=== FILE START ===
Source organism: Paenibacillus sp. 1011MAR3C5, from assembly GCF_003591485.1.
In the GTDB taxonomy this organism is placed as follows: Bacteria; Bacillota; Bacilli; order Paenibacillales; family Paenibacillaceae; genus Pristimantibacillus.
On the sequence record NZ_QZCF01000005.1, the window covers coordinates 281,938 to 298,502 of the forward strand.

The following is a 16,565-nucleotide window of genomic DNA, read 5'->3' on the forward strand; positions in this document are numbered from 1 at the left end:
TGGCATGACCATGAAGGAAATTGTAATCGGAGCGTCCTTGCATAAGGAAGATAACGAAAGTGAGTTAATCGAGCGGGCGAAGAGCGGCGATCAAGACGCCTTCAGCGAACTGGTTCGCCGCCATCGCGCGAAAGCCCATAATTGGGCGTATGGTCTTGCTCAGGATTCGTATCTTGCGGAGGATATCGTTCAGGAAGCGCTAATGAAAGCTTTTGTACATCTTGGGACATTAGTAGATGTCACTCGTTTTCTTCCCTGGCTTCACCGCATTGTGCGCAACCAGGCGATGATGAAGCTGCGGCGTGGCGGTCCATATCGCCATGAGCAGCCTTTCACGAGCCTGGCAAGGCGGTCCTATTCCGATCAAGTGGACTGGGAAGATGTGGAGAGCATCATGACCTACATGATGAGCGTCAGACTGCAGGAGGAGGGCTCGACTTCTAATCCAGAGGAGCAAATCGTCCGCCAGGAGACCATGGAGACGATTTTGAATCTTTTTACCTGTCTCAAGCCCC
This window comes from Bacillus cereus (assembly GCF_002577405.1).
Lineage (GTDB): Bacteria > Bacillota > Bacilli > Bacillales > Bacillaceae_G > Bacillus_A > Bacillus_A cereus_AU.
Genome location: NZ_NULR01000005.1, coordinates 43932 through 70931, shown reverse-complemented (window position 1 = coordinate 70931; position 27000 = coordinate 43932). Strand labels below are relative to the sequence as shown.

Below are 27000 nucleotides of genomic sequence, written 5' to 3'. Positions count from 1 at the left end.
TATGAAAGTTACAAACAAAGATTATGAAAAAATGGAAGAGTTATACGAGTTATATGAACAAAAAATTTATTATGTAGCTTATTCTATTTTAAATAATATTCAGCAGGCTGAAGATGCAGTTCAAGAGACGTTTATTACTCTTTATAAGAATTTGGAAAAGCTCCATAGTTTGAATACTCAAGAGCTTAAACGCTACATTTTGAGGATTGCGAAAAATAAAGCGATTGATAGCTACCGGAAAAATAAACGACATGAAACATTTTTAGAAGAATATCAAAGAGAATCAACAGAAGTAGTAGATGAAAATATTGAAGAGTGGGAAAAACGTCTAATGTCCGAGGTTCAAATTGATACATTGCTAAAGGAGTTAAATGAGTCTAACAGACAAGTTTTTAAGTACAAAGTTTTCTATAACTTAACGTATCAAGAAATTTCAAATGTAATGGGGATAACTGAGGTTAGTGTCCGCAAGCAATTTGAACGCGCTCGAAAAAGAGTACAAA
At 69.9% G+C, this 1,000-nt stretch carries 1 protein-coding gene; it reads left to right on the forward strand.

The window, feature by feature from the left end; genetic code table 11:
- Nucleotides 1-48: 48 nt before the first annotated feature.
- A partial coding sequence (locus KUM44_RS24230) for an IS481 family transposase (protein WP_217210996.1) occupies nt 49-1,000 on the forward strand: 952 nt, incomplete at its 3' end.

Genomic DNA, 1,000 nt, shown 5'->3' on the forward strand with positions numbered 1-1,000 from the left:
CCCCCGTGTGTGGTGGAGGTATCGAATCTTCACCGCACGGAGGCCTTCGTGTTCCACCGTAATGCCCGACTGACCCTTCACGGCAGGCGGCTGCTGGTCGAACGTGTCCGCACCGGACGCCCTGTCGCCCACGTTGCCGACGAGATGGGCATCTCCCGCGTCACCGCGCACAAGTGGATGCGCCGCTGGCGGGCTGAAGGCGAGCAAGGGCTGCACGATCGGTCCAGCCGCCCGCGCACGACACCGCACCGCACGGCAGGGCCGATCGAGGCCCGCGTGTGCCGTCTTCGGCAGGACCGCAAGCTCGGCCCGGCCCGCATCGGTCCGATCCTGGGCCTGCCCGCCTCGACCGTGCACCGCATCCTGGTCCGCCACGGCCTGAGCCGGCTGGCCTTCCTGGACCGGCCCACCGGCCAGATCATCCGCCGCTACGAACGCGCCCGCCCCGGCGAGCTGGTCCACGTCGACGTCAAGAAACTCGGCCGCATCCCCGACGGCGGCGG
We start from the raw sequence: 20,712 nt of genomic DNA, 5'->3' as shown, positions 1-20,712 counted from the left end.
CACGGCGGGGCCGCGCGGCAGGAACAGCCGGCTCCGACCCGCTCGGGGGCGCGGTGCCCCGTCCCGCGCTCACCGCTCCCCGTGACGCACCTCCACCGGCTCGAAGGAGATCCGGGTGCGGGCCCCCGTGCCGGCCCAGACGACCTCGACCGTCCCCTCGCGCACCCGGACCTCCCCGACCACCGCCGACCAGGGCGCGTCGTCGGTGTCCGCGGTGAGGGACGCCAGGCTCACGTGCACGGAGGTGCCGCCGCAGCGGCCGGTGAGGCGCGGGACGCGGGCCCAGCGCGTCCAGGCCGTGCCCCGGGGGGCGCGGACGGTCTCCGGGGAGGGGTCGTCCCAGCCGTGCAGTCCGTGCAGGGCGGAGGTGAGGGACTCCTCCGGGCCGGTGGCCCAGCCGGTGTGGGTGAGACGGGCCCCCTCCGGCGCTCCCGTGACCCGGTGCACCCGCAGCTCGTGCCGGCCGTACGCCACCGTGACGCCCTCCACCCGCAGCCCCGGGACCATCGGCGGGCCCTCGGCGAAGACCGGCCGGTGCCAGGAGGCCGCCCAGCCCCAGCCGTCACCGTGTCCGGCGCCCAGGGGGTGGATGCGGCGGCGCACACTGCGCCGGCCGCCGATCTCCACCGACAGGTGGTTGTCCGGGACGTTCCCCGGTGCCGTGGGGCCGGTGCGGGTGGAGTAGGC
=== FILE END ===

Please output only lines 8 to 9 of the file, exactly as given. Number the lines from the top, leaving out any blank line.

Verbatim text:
Genome location: NZ_NULR01000005.1, coordinates 43932 through 70931, shown reverse-complemented (window position 1 = coordinate 70931; position 27000 = coordinate 43932). Strand labels below are relative to the sequence as shown.

Below are 27000 nucleotides of genomic sequence, written 5' to 3'. Positions count from 1 at the left end.